Yuhang is a visual artist, his works in a range of media including installations, moving images and photography. His works mainly concern with daily scenes with a creative and lighting way to express. He considers applying poetic creative methods to illustrate my daily observation and thinking. His practice finds pleasure in the ambiguous expression of things and uses this ambiguity as a creative language to respond to everyday observations and the revelation of problems.He completed a BFA in Art Education at the GAFA (2018).
Everything Is Under Control
The practice begins with the filming of electronic switches to reflect the human desire for control and how control systems permeate society as a whole. On a personal level, the reliance on control, the desire for stability and the quest for control are expressed through many simple switchgear devices. For example, with contemporary society’s increasingly strict management of time, the development of industrial design has tended towards a high degree of simplification and functionality. In terms of social pairs, it reflects the increasing control of lifestyles and anxieties and the growing contradictions of social instability. At the same time, the switchgear is documented in the form of photographs and videos, reflecting the powerlessness people feel in the face of the hope of being in control.
The crushed cans on the street look like a particular urban mark. The exaggerated distortion of this mark, which is only possible with the tremendous force that accompanies the squeezing and stamping of it by people, reminds me of the human violence and indifference towards cheap consumer goods that is implied behind the can. The fast-consuming and easy-to-use properties of the can diminish the perception of the container itself. But it seems to me that each squeezed can hide a story behind it. I anthropomorphise junk cans and tell the story of each can’s journey through a kind of fictional crime investigation. In this way, I question the positioning of fast-moving products and explore the value of the commodity.
I used a large number of images of cans as the main visual element of my practice and felt a visual invasion when confronted with such a large, almost repetitive number of photographs. This invasion was uncomfortable and made me feel like a worker on the production line of a beverage factory. I materialised the process of pasting images on the computer to simulate the experience of assembly line production in this repetitive labour production process. I see the cans as mere images and further distort them from their already distorted form, from a record of a real object to a digital product that does not completely lose its character. At the same time, I print photographs onto satin, experimenting with deformable materials to explore how images can be distorted in real space. The effects of image overload are simulated through different practices.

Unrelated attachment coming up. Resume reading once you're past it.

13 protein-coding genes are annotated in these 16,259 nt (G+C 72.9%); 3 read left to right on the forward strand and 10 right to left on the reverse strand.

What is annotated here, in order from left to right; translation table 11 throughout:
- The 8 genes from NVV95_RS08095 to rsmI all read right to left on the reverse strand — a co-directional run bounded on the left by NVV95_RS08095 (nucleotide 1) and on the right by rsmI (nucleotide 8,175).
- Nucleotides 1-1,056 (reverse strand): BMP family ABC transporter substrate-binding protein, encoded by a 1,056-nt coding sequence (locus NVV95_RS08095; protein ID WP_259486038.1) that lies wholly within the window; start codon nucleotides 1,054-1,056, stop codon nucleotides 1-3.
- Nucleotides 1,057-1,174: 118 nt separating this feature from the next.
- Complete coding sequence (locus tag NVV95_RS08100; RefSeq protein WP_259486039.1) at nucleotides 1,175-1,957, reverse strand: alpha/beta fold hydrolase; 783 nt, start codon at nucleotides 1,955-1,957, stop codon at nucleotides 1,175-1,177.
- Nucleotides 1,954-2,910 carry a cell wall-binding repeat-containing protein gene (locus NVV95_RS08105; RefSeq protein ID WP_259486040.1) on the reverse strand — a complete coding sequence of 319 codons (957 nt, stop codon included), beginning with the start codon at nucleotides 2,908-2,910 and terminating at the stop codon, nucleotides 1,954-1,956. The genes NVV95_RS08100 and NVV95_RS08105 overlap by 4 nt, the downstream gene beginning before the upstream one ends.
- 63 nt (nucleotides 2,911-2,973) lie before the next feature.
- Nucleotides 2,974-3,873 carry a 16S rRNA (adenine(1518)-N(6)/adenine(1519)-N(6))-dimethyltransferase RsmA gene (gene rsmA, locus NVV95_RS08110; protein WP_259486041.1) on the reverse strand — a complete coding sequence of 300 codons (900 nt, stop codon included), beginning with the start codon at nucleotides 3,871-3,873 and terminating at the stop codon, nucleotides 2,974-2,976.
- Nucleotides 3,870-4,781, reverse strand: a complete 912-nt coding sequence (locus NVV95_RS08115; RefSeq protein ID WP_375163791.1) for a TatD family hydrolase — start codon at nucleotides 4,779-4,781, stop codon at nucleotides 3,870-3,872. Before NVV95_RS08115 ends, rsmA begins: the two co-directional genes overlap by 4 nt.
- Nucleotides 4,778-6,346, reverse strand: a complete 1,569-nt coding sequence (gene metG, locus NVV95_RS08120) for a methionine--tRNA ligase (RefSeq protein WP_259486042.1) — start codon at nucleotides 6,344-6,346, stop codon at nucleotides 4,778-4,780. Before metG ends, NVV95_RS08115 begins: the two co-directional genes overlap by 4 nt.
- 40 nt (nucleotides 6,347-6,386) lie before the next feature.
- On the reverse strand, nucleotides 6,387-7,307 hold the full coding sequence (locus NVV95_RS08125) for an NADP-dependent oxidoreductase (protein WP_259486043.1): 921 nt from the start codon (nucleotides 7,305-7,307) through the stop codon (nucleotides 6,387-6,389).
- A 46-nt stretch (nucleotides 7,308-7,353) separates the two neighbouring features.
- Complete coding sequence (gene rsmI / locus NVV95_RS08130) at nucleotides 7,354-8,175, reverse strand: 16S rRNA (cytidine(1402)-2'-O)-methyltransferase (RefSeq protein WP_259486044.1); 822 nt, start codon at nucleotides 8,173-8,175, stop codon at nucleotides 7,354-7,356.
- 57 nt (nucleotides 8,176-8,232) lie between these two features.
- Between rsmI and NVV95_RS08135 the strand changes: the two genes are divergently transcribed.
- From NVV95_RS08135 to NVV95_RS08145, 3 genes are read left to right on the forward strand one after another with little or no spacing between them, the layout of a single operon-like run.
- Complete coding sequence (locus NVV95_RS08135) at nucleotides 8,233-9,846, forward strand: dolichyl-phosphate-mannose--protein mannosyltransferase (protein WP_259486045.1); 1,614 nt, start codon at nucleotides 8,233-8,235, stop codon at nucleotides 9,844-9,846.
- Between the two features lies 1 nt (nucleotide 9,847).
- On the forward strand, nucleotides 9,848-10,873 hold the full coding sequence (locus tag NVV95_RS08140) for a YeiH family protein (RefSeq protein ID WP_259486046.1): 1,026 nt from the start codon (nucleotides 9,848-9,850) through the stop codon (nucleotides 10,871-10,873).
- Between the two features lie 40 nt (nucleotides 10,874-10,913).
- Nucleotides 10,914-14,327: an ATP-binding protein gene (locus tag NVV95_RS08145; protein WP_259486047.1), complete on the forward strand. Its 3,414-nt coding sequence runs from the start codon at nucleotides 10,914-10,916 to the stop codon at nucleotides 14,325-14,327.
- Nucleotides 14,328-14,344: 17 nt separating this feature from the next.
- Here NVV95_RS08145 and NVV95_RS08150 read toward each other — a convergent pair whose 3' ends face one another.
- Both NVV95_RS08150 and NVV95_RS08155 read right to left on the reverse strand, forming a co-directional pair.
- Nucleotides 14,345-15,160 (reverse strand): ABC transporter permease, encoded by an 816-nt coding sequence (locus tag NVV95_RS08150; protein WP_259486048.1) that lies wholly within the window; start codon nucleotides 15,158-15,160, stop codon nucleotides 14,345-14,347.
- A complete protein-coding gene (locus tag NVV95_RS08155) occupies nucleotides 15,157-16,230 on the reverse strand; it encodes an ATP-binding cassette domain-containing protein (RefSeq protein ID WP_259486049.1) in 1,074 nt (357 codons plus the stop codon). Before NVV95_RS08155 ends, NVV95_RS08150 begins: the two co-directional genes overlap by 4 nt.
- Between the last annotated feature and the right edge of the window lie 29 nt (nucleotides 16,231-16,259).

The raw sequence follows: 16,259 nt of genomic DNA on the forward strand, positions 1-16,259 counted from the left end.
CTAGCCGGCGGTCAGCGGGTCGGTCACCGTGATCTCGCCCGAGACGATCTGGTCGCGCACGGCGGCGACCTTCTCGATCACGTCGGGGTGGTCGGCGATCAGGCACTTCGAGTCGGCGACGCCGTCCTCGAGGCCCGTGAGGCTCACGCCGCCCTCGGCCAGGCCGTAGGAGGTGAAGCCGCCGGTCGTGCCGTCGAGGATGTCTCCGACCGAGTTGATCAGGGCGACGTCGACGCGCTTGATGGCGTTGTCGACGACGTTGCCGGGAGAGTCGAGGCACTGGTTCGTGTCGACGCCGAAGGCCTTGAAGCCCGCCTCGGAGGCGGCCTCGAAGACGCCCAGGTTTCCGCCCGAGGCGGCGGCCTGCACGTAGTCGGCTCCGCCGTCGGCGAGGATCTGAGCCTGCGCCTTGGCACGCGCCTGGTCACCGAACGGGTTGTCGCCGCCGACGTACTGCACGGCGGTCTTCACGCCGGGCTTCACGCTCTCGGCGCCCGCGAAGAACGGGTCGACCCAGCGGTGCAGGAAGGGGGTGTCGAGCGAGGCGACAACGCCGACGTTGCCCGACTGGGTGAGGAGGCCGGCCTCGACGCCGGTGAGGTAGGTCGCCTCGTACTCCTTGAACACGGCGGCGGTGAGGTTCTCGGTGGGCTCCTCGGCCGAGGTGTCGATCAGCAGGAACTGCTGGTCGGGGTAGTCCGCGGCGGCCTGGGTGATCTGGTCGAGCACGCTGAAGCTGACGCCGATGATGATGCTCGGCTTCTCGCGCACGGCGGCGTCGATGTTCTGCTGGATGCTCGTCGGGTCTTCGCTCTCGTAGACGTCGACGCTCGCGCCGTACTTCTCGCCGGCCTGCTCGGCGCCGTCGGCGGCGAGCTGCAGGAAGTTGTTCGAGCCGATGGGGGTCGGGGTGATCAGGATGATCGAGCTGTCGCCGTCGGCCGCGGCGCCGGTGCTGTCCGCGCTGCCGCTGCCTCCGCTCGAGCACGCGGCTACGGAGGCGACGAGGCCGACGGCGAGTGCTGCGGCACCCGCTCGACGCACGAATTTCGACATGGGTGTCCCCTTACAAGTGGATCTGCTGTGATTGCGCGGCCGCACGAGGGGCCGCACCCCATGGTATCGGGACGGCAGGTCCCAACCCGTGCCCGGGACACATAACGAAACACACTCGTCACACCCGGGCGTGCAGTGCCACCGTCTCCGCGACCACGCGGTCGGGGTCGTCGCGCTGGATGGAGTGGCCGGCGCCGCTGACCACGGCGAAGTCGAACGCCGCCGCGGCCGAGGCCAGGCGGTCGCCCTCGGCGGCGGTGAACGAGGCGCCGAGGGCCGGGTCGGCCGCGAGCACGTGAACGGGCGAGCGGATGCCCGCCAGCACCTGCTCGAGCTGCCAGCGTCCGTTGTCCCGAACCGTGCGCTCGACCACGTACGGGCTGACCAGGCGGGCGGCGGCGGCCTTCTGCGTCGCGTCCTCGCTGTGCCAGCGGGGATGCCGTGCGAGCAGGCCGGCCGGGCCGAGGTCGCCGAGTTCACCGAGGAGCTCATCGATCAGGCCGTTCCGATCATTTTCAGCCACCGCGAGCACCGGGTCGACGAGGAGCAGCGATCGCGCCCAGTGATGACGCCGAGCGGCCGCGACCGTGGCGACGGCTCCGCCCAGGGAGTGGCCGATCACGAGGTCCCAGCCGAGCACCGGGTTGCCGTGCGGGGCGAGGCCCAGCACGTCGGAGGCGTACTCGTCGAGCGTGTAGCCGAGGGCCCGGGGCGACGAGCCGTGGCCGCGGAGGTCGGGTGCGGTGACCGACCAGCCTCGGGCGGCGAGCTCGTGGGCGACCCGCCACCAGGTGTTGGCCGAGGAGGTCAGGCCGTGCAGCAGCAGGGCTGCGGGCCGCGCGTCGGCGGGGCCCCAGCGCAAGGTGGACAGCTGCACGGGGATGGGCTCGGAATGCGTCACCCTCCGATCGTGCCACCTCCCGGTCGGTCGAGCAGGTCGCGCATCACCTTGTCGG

The new portrait of seagull
The next morning after I arrived to Glasgow, I was awakened by the cry of seagulls outside the window. Then I realized that I had never seen seagulls in China such it can be see everywhere in here. In the next few days, I was also awakened by the seagulls outside the window. Out of curiosity about new things, I decided to record it with my camera when they will show up every time. However, after I took only 12 pictures of seagulls, they never appeared again. Then I decided to do a project with seagulls as the main element. This project about seagull is inspired from my daily observation, using different kind of small-scale stuff to compose into a whole project. In my imagination, every small-scale work is based on the transformation and fabrication of real events. In order to further blur the boundaries of facts, I hope my whole project is like a reproduction of a biologist’s research site. I hope to construct a familiar and unfamiliar image of seagulls through these fragments of images so that we can re-examine the relationship between humans and animals, at the same time, extend our thinking about the identity of different communities.